The Federal Trade Commission is warning residents to beware scams involving their coronavirus stimulus checks.

“Scammers are using these stimulus payments to try to rip people off,” the FTC warned. “They might try to get you to pay a fee to get your stimulus payment. Or they might try to convince you to give them your Social Security number, bank account, or government benefits debit card account number.”

The FTC provided four tips to prevent getting scammed:

1) “Only use irs.gov/coronavirus to submit information to the IRS - and never in response to a call, text, or email.”

2) “The IRS won’t contact you by phone, email, text message, or social media with information about your stimulus payment, or to ask you for your Social Security number, bank account, or government benefits debit card account number. Anyone who does is a scammer phishing for your information.”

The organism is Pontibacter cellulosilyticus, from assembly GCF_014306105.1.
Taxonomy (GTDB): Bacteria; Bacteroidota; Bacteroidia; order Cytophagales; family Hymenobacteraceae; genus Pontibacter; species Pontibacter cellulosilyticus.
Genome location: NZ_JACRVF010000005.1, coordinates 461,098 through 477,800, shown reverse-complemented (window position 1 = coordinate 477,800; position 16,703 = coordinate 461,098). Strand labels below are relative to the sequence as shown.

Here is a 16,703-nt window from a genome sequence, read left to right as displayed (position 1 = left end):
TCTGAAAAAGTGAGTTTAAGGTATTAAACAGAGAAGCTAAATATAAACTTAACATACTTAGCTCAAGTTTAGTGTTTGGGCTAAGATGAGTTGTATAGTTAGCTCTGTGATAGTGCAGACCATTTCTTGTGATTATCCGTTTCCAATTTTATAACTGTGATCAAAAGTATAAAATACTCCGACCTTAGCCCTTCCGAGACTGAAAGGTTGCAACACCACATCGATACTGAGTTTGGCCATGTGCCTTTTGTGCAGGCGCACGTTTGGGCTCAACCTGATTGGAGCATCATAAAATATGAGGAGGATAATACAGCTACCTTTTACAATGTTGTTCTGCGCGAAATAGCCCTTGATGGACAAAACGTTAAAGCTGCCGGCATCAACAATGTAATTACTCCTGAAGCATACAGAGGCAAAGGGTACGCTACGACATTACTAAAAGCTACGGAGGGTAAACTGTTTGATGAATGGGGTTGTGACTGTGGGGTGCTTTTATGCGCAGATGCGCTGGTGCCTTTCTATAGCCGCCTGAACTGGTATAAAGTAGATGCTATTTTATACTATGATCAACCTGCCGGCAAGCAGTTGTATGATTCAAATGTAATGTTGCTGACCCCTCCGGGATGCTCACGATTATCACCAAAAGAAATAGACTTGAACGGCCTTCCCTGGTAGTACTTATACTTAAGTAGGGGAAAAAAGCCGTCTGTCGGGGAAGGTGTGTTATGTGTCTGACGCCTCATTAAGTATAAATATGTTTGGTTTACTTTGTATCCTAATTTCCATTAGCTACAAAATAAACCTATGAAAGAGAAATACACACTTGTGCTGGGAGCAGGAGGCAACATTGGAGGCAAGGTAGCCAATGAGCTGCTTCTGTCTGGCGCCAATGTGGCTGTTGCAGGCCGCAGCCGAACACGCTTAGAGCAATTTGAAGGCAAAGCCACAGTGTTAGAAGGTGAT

3) “You don’t have to pay to get your stimulus money.”

4) “The IRS won’t tell you to deposit your stimulus check then send them money back because they paid you more than they owed you. That’s a fake check scam.”

Most people won’t have to do anything to receive their stimulus money, the FTC said. Many will get their payments the same way - whether its direct deposit, express debit cards or paper checks - the government sends other payments.

If the IRS doesn’t have your direct deposit information, you can go to the “Get My Payment” feature at irs.gov/coronavirus and enter it there.

Those who don’t file tax returns can also insert their information via the same website.

All scams can be reported to the Federal Trade Commission at ftc.gov/complaint.